Robert D. Kreisman

Robert D. Kreisman

Kreisman Law Offices
  • Medical Malpractice, Nursing Home Abuse & Neglect, Elder Law...
  • Illinois, Missouri
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Kreisman Law Offices is a Chicago-based personal injury firm that successfully uses a client-based approach to seek justice for victims nationwide. Robert Kreisman is an AV-rated attorney with over 37 years of experience litigating a variety of personal injury cases, including those involving medical malpractice, car accidents, wrongful death, and products liability. He works with some of the leading experts in the nation and employs the newest technology to seek the most favorable results possible for his clients. All cases are taken on a contingency fee basis, meaning you pay nothing unless there is a recovery on your case. Please call the Kreisman Law Offices today to pursue the justice you deserve.

Practice Areas
  • Medical Malpractice
  • Nursing Home Abuse & Neglect
  • Elder Law
  • Personal Injury
  • Products Liability
  • Workers' Compensation
  • Business Law
Additional Practice Areas
  • Birth Injury
  • Anesthesiology Errors
  • Brain Injury
  • Car Accidents
  • Pharmaceutical Litgation / Prescription Drug Side Effects
  • Product Defects
  • Truck Accidents
  • Wrongful Death
  • Free Consultation
  • Contingent Fees
Jurisdictions Admitted to Practice
7th Circuit
Federal Circuit
  • English: Spoken, Written
  • Spanish: Spoken, Written
Professional Experience
DePaul College of Law
LL.M. (1981)
The John Marshall Law School
J.D. (1976)
Honors: with Honors
University of Missouri - Columbia
President's Club
American Association for Justice
American Association for Justice
Peer Rating AV (Highest Rating)
Martindale-Hubbard Law Directory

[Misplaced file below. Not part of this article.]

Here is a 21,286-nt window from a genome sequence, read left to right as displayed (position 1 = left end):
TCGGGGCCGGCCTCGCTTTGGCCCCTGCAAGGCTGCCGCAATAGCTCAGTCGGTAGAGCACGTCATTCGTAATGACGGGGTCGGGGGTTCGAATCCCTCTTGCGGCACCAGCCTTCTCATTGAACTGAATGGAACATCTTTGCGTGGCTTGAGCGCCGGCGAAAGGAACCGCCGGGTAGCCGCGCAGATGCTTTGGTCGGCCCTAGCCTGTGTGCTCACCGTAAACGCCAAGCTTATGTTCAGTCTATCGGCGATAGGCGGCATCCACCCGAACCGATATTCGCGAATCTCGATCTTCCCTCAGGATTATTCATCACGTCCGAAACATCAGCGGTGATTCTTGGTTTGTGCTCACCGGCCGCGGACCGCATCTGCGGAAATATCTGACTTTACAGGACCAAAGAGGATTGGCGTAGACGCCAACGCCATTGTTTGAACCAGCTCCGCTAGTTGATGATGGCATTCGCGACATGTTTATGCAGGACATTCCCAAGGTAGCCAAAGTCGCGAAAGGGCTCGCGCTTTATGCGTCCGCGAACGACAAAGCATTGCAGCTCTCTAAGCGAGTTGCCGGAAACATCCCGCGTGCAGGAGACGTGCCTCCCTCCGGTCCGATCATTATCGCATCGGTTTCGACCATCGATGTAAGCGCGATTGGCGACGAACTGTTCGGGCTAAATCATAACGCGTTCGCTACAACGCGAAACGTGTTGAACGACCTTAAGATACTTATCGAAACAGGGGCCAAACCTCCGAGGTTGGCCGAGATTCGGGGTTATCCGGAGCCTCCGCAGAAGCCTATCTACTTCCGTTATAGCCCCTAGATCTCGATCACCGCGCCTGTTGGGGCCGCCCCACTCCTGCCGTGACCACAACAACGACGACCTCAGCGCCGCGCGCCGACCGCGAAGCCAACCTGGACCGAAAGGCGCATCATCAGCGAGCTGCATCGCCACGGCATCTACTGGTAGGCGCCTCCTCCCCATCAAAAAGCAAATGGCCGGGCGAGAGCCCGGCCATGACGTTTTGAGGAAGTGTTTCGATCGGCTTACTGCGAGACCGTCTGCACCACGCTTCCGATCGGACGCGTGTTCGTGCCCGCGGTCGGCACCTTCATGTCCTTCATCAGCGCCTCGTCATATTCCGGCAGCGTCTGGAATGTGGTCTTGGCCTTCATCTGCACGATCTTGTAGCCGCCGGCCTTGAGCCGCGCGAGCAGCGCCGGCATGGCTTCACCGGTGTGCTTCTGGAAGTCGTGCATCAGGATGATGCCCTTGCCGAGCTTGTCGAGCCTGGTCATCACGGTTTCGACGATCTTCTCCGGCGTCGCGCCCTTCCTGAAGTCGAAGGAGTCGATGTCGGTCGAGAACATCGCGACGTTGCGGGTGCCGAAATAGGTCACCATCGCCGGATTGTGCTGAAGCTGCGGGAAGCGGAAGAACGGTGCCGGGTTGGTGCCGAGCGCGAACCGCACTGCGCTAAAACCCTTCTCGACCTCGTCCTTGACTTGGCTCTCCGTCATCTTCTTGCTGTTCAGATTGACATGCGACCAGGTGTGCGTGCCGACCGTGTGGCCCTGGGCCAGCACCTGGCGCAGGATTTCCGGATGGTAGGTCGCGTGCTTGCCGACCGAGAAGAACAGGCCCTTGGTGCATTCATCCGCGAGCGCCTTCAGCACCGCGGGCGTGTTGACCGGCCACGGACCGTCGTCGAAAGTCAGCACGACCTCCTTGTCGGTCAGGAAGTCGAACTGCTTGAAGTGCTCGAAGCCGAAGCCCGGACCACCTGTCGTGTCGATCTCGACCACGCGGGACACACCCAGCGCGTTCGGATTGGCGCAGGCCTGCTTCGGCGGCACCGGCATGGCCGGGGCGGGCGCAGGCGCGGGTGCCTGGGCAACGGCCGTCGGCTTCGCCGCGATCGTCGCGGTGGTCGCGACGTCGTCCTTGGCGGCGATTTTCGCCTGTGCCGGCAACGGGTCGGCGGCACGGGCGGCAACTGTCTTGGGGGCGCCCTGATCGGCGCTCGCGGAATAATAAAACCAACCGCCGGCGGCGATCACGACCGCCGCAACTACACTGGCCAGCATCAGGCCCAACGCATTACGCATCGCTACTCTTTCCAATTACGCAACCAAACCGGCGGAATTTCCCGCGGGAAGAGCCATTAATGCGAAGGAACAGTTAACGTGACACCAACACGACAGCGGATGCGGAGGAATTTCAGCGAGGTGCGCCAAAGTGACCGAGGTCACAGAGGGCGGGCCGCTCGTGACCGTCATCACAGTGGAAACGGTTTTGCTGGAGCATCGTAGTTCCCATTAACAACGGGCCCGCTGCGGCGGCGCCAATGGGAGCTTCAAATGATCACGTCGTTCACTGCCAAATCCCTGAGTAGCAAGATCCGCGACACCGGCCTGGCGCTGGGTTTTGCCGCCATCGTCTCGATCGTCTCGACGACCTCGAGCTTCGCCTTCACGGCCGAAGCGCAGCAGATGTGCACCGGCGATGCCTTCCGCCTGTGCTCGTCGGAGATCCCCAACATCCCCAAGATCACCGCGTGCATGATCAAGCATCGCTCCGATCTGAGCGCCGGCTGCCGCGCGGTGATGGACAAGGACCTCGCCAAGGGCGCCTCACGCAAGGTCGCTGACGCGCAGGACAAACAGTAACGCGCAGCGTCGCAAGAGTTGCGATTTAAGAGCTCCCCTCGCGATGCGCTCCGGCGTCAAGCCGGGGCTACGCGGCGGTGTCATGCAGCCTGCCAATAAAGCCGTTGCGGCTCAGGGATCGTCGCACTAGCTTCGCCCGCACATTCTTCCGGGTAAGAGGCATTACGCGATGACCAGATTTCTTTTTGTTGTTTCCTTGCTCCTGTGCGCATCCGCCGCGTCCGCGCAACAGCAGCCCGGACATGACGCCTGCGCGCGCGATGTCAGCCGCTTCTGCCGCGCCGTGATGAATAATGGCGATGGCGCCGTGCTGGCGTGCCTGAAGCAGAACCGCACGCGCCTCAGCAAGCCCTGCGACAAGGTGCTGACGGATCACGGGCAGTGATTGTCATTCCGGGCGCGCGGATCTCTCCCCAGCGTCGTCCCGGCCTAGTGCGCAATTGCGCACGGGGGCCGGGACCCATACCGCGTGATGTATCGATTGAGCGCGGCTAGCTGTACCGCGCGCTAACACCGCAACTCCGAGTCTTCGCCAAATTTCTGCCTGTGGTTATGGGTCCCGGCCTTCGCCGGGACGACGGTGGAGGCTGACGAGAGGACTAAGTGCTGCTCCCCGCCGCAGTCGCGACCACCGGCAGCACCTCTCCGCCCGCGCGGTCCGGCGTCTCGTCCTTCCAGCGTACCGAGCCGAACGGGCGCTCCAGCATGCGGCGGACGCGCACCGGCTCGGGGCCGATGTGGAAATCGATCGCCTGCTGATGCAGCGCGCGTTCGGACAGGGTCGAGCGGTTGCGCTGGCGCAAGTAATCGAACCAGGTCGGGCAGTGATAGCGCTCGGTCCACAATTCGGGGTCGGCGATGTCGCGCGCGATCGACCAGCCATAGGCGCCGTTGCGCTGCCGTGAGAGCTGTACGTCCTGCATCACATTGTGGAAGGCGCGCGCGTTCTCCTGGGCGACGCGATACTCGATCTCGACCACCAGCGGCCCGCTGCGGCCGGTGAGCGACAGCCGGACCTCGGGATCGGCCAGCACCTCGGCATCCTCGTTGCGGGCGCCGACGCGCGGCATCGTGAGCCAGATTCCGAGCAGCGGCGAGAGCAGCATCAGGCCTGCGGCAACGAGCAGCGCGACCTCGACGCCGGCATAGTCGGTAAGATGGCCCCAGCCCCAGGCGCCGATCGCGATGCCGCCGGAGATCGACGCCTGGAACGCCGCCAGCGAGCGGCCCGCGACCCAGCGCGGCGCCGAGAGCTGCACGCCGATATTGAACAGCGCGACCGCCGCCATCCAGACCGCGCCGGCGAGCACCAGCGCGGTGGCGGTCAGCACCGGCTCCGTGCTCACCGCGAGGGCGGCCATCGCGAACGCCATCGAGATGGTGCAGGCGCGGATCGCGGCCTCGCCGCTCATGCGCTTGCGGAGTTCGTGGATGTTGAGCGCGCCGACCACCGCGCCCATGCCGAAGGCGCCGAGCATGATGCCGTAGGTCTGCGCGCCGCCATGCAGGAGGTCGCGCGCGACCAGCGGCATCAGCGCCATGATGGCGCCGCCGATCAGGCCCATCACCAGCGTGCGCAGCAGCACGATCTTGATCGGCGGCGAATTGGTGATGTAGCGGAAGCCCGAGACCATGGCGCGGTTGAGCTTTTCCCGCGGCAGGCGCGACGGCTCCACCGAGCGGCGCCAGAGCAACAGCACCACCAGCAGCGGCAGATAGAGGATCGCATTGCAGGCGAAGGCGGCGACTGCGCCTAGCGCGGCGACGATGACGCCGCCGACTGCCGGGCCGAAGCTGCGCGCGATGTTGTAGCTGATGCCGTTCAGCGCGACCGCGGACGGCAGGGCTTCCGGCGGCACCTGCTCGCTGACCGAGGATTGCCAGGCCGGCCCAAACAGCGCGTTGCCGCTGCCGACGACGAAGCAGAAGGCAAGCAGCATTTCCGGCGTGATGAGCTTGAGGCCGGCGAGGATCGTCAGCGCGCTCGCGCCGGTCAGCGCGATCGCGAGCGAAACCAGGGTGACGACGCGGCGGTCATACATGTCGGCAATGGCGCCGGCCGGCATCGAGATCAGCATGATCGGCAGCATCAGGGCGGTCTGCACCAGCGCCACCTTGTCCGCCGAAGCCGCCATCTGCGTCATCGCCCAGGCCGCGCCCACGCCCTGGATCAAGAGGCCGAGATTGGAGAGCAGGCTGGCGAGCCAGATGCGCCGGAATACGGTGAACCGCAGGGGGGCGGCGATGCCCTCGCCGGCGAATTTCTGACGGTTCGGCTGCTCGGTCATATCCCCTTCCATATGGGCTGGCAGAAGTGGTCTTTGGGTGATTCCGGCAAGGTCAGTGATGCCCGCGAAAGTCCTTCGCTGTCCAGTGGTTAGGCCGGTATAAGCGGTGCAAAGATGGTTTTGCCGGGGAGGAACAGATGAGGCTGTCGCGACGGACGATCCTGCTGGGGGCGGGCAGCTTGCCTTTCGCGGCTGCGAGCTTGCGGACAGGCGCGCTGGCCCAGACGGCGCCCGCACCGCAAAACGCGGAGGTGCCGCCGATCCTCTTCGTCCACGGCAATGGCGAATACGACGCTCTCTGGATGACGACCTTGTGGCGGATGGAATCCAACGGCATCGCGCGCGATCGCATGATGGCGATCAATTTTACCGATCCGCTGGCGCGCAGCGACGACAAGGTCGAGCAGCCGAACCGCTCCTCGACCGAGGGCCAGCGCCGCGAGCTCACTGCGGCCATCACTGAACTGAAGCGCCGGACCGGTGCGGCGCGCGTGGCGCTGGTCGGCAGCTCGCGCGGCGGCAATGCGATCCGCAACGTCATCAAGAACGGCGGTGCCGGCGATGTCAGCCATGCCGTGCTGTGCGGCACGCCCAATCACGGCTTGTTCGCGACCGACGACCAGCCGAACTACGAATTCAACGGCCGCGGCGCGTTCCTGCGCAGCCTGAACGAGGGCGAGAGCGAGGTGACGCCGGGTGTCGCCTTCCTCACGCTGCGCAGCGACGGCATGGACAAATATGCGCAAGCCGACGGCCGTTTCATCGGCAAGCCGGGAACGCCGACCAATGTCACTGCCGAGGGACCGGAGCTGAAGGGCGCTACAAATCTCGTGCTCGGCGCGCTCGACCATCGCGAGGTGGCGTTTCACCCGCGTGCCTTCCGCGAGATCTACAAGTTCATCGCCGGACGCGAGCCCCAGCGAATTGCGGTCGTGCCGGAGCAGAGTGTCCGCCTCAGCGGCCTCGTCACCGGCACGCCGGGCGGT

Professional Associations
American College of Legal Medicine
- Current
Decalogue Society of Lawyers
- Current
Trial Lawyers for Public Justice
- Current
Illinois Trial Lawyers Association
- Current
American Association for Justice
- Current
Illinois State Bar
- Current
Missouri State Bar
- Current
American Bar Association
- Current
Chicago Bar Association
- Current
Bar Association of Metropolitain St. Louis
- Current
Speaking Engagements
Successfully Handling Medical Negligence Cases, AAJ Annual Convention, Los Angeles, CA
American Association for Justice
Moderator for Professional Negligence Section seminar
Websites & Blogs
Kreisman Law Offices Website
Robert D. Kreisman's Website Profile
Chicago Injury Lawyer Blog
Chicago Personal Injury Lawyer Blawg
Chicago Medical Malpractice Attorney Blog
Chicago Nursing Home Lawyers Blog
Chicago Birth Injury Lawyers Blog
Legal Answers
118 Questions Answered

Q. My son's arm was in a cast for 2 months but they had to re-do it after because the bone had not set right.
A: I wouldn't put these facts without more information into the category of a medical negligence case; at least not a case that my firm would take on for a couple of reasons. One, importantly it does not seem clear yet how your son's condition will end. Just because the bone had to be re-set may or may not be below the standard of care giving rise to negligence. Second, it doesn't seem that the damages would rise to the level that economically, even in the face of medical negligence that a worthwhile result would occur. I wouldn't discourage you from contacting the medical providers who may have been responsible for this, but I don't believe a claim at this point would be viable. If your son's condition changes drastically for the worse, then my analysis would change too.
Q. I was in a car accident and was not at fault. I am still waiting for my insurance payment.
A: Assuming you are awaiting payment from your insurer, I would write a letter, certified mail, to the insurance carrier, copy your insurance agent and then notify by copy of that letter demanding payment to the Illinois Department of Insurance. That should get the insurer's attention and get you your money. If that doesn't get you the results you want, I would call the Illinois Department of Insurance and ask about filing a formal complaint.
Q. Xarelto - Who will be a voice for the sub-populations?
A: From your description it sounds like the facts may lead an attorney to research whether the prescribing of Xarelto was contraindicated for your parent and thus would fall into a medical malpractice/wrongful death matter. If you haven't already, i would consult an attorney who specializes in medical negligence matters. Be prepared to retrieve all of the relevant medical and hospital records that were associated with the care and treatment of your mother. If an autopsy was done, that would certainly be helpful on determining a more precise cause of death.
Q. My elderly parent is being sued by a contractor in small claims court -